HMRC boss blasts MPs who claimed fraud update was ‘misleading’

Written by Jim Dunton on 5 March 2020 in News
News

Jim Harra ‘strongly rejects’ criticism from Ed Davey’s APPG on the controversial Loan Charge

Jim Harra Credit: HMRC

HM Revenue and Customs perm sec Jim Harra has accused MPs of attempting to misrepresent his department’s anti-fraud work after members of an all-party parliamentary group complained about a press release it issued.

Acting Liberal Democrat leader Sir Ed Davey was one of three signatories to a letter criticising HMRC for the way it presented information about five fraud arrests made “on suspicion of loan charge fraud”.

Davey is co-chair of the All-Party Parliamentary Loan Charge Group, which has campaigned against the hugely controversial loan charge, designed to recoup funds lost to the exchequer by so-called “disguised remuneration” schemes over the past two decades.


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The APPG said it was “concerned and disappointed” that HMRC’s news release suggested it was about disguised renumeration and gave “the misleading impression” that those arrested had promoted schemes subject to the loan charge, which was not the case.

The group has said the prospect of huge loan charge bills to cover disguised remuneration over the best part of 20 years – but which only started to come due last year – had prompted several people to commit suicide.

Now Harra has responded to Davey insisting that the release neither said nor implied that users of disguised remuneration schemes had committed fraud.

“I strongly reject the Loan Charge All Party Parliamentary Group’s assertions that HMRC’s recent press release is misleading,” he said.

“The opening sentence of that press release states unequivocally that five people were arrested ‘on suspicion of fraud in connection with promoting arrangements designed to get around paying the loan charge’”.

Harra said that as both the APPG and Sir Amyas Morse’s recent independent loan charge review had urged the tax-collection agency to take action against those who promote schemes that claim to get around the loan charge, and the press release showed it was doing exactly that.

“I am disappointed that, instead of welcoming the action we have taken, the APPG has chosen to criticise us by misrepresenting what we have said,” he wrote to Davey.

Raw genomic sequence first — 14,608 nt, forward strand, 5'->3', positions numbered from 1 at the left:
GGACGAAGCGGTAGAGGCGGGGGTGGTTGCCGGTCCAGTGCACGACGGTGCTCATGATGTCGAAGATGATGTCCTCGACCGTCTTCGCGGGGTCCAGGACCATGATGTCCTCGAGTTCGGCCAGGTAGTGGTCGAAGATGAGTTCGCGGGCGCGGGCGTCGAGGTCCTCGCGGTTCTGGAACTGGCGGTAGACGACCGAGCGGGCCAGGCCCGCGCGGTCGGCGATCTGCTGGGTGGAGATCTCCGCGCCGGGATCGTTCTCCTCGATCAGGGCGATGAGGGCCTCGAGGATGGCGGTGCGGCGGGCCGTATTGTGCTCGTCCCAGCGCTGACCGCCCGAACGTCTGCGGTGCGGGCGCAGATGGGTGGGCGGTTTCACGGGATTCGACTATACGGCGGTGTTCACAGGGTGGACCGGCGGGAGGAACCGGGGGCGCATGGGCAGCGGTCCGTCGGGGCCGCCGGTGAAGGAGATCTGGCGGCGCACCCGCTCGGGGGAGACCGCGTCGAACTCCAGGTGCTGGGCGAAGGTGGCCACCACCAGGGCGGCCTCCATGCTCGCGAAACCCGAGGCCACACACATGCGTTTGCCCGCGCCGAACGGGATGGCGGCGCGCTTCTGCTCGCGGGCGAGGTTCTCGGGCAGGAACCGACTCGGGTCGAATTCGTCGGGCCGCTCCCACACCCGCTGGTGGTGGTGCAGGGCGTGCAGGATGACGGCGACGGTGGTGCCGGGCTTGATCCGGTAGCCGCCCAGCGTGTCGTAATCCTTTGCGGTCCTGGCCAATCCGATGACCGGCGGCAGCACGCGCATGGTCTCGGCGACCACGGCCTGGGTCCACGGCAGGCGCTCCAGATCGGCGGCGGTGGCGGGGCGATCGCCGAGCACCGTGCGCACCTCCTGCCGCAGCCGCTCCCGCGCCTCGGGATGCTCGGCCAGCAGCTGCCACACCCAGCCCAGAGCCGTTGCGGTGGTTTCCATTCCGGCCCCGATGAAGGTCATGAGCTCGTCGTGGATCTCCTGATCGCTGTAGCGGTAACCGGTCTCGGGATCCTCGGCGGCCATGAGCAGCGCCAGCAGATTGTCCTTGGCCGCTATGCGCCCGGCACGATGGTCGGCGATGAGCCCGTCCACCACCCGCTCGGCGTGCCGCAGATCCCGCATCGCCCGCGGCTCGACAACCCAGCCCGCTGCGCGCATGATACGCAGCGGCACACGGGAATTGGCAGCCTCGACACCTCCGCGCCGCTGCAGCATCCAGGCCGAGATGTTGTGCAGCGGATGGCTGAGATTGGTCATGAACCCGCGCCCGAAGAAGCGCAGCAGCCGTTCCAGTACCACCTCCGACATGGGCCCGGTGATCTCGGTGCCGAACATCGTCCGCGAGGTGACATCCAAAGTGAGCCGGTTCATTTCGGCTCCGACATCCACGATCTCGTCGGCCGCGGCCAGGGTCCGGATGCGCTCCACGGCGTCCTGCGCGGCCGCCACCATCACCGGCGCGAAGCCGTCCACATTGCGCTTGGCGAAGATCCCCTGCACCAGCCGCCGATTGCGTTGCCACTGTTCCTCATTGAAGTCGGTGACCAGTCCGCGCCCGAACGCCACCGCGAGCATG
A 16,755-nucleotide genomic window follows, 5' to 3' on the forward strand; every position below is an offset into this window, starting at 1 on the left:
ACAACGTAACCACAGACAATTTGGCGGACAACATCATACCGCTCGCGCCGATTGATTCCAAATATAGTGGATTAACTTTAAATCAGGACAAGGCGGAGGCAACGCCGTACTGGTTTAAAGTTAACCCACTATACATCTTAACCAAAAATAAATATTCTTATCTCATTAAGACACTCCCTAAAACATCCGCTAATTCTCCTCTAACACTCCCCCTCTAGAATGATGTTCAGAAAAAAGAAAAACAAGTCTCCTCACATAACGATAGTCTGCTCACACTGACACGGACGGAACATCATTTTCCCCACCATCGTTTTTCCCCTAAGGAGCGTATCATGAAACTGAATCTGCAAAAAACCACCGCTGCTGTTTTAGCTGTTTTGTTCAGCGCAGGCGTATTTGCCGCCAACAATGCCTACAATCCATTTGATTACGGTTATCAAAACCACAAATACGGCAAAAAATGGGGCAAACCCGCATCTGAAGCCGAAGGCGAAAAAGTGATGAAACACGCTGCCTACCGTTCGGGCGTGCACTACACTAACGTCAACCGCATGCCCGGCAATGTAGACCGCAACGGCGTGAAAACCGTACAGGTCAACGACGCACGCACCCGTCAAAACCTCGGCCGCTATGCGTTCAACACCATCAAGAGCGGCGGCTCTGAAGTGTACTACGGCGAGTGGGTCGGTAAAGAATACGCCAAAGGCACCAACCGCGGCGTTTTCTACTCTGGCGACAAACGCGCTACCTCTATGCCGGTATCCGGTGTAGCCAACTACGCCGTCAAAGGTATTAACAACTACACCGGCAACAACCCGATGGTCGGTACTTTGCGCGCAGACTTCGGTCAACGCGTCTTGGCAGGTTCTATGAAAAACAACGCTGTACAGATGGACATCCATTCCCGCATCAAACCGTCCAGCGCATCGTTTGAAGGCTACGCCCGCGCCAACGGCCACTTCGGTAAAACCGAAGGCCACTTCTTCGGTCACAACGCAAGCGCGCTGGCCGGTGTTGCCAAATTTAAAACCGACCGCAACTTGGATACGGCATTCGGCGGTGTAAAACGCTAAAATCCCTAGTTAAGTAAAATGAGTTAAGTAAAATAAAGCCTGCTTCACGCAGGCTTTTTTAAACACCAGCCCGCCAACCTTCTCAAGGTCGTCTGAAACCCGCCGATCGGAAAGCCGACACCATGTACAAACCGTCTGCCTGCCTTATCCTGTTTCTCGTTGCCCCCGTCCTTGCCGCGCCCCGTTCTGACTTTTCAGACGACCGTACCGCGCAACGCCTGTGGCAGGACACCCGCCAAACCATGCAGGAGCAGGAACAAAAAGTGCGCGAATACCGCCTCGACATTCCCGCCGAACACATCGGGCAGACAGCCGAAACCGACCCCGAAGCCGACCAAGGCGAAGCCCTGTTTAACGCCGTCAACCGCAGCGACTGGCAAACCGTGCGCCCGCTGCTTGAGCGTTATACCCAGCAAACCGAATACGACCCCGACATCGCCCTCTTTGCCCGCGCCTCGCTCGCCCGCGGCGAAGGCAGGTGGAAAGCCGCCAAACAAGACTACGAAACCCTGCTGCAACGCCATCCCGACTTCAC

“In view of the seriousness of the latest unfounded allegations that the APPG has made against HMRC, I assume you will want to bring this response to the attention of APPG members and will arrange for it to be published on the APPG’s website.”

The loan charge APPG said on Twitter that it stood by its allegations and that last week’s HMRC press release had been the second time the agency had “misrepresented arrests as being action against promotion of schemes now subject to the loan charge when they have not been”.

Disguised remuneration schemes were principally used by contractors and other professionals who opted to take payment for work in the form of loans that were never intended to be paid back as a way to avoid income tax and national insurance. Self-assessment tax reforms now ask whether use has been made of any disguised-remuneration schemes.

The loan charge was announced at Budget 2016 and introduced in the Finance Act (No 2) 2017. It applies to loans made since 6 April 1999 if they were still outstanding on 5 April 2019 and seeks to treat them as taxable income.

Sir Amyas Morse’s review into the loan charge was published in December and proposed halving the liability period, bringing it forward from 1999 to 2010.

As of March last year, HMRC said around £1bn of the £3.2bn the charge had been expected to bring in had already been collected, around 85% of it from employers rather than individual contractors and consultants who made use of the schemes.

Despite the publicity given to stories of hardship in relation to loan-charge liabilities, the government response to Morse’s review said there was still a thriving market in schemes that was a cause of concern.

It said that around 8,000 people were still using disguised remuneration schemes, 3,000 of whom were “new users”.

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Jim Dunton
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